Christopher Woodforde

by Richard Dalby

(from Ghosts & Scholars 14: "Writers in the James Tradition Number 11")

The Very Reverend Dr Christopher Woodforde has always been regarded as one of the more controversial and unusual members of the 'James Gang'. His 'curious' and fantastic stories were originally narrated to schoolboys under his charge, and although they were revised and written for a much wider public, many readers still tend to pigeon-hole them as juvenile tales.

His collection of twenty stories, A Pad in the Straw, was published in 1952 by J.M. Dent & Sons as a follow-up to their William Fryer Harvey titles Midnight Tales and The Arm of Mrs Egan, and similarly marketed as eerie "strange tales for the connoisseur". A Pad in the Straw was brought to Dent's attention and introduced by the eminent literary critic Lord David Cecil, who championed many other neglected writers (notably Barbara Pym) and - like Woodforde - was a Fellow of New College, Oxford.

Although Woodforde has been compared to Harvey (especially when A Pad in the Straw and The Beast with Five Fingers were reissued by Dent as 'Aldine Paperbacks' in the early 1960s), he is certainly closer to MRJ with a distinctive antiquarian flavour, frequent settings in East Anglia, a vivid sense of the atmosphere of country churches and of the wealth of tradition symbolised by their medieval antiquities and everyday adjuncts: "hassock and cassock, paraffin and pew".

The first edition is enhanced by an excellent dustjacket and several drawings by (John) Yunge-Bateman (best known for his illustrations in the Golden Cockerell Rubaiyat). The 1964 Aldine paperback retains his internal drawings, but has a cruder front cover design by C.W. Bacon.

Christopher Woodforde's career shared many similarities with that of his distant kinsman, the celebrated clerical diarist Parson James Woodforde (1740-1803), who held curacies in Somerset, was a fellow of New College, Oxford, and spent many years as a rector in Norfolk.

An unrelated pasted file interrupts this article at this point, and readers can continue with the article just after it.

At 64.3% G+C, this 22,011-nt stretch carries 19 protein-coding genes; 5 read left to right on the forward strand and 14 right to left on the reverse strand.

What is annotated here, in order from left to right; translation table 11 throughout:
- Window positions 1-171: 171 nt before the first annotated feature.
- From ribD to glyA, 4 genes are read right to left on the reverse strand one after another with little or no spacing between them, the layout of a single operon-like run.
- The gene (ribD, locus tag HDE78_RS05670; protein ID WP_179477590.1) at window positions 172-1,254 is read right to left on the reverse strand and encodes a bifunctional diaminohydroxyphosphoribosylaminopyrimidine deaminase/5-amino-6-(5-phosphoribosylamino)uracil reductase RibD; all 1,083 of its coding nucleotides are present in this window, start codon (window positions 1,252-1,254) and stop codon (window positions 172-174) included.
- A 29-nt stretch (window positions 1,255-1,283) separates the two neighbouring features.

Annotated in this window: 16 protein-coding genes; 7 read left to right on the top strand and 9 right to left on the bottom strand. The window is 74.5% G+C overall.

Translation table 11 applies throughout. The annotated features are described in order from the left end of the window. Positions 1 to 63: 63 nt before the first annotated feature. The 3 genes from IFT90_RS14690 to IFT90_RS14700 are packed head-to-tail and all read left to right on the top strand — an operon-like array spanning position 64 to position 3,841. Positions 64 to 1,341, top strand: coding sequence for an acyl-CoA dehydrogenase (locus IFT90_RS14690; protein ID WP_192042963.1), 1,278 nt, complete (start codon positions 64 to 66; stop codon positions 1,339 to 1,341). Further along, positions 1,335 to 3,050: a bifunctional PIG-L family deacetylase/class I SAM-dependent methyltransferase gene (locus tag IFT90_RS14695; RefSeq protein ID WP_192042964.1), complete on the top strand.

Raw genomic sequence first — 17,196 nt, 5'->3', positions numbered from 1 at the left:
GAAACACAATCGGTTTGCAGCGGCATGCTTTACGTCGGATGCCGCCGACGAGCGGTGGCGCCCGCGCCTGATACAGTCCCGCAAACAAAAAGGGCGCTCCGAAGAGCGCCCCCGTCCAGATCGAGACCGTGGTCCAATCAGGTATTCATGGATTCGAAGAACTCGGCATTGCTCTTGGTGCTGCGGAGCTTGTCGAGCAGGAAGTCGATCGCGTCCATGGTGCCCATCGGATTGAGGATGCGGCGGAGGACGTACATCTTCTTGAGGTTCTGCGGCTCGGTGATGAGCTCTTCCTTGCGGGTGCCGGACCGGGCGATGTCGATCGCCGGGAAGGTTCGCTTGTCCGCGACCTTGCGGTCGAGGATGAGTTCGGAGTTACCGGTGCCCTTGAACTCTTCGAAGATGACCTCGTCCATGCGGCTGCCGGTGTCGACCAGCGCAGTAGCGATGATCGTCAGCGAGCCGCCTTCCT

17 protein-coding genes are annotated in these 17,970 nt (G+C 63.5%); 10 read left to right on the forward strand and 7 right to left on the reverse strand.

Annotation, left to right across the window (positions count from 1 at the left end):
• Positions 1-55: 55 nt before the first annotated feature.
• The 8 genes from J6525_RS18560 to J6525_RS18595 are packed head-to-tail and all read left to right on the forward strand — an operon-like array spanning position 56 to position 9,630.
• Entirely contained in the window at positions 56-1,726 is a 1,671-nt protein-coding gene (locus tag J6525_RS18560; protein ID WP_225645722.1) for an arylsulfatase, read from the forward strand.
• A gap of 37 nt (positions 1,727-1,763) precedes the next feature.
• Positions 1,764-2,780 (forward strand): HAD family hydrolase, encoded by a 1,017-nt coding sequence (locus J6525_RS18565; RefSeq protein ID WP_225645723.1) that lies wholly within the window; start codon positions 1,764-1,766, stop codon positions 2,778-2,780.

He was born on 29th November 1907, brought up in Somerset (where he quickly developed a keen interest in antiquarian lore and church history), and educated at King's School, Bruton, then on to Peterhouse, Cambridge, and finally Wells Theological College. Ordained in 1930, he took up a succession of curacies in King's Lynn (1930-2), Louth with Welton-le-Wold (1932-4), and Drayton with Hellesdon on the outskirts of Norwich (1934-6). In 1935 he married Muriel Forster, and they had one son.

Returning to his beloved Somerset, he was rector of Exford (1936-9) and Axbridge (1939-45); then back to Cambridgeshire where he was vicar of Steeple Morden (1945-8).

His antiquarian interests now focused specifically on the study of stained glass, and he was soon regarded as a leading authority on the subject. His earliest publications were popular and ephemeral booklets - A Guide to the Medieval Glass in Lincoln Cathedral (1933), The Medieval Glass of St Peter Mancroft, Norwich (1934), and Stained and Painted Glass in England (1937) - and he spent most of his spare time at Exford and Axbridge researching his first major book, Stained Glass in Somerset 1250-1830 (1946). This volume and The Norwich School of Glass-Painting in the Fifteenth Century (1950), both published by the Oxford University Press, were immediately recognised as the definitive works on these subjects. He became Litt.D.(Cantab) in 1947, and D.Litt.(Oxon) in 1948.

On the strength of his Somerset volume, Woodforde was invited to New College, Oxford, as chaplain by Warden Smith in 1948: a fortuitous appointment which brought him in regular contact with Lord David Cecil (a fellow of the College for 30 years).

His third major opus, on The Stained Glass of New College, Oxford, appeared in 1951. He also served as Canon and Wiccamical Prebendary at Chichester Cathedral from 1950 to 1953.

Woodforde's wife died prematurely in 1951 after a painful illness, and during his remaining eight years at Oxford he felt isolated and very depressed. This depression affected his last major work, English Stained and Painted Glass (1954). In spite of being a thorough survey of the whole field, the book disappointed some critics. One commented that Woodforde's style had now "become so terse as to be almost unreadable". These criticisms probably dissuaded him from continuing his pioneering research into the history of stained glass.

The offer of the deanery at Wells, which that other notable Jamesian writer Richard Henry Malden (Nine Ghosts) had occupied from 1933 to 1950, came as a very welcome change for Woodforde, but sadly he was destined to hold this position for only three years, terminating in his death from cancer at the age of 54 on 12th August 1962.

He had recently completed two novels, one of which was published just before his death: Record of John (Dent, 1962), a sensitive and ultimately tragic study of a schoolboy. The Times obituary noted that A Pad in the Straw and Record of John "were the expression of a sympathetic humanity which at Wells found its other main outlet in his contacts with the cathedral school. He was always at his best with young people - with them he knew real happiness."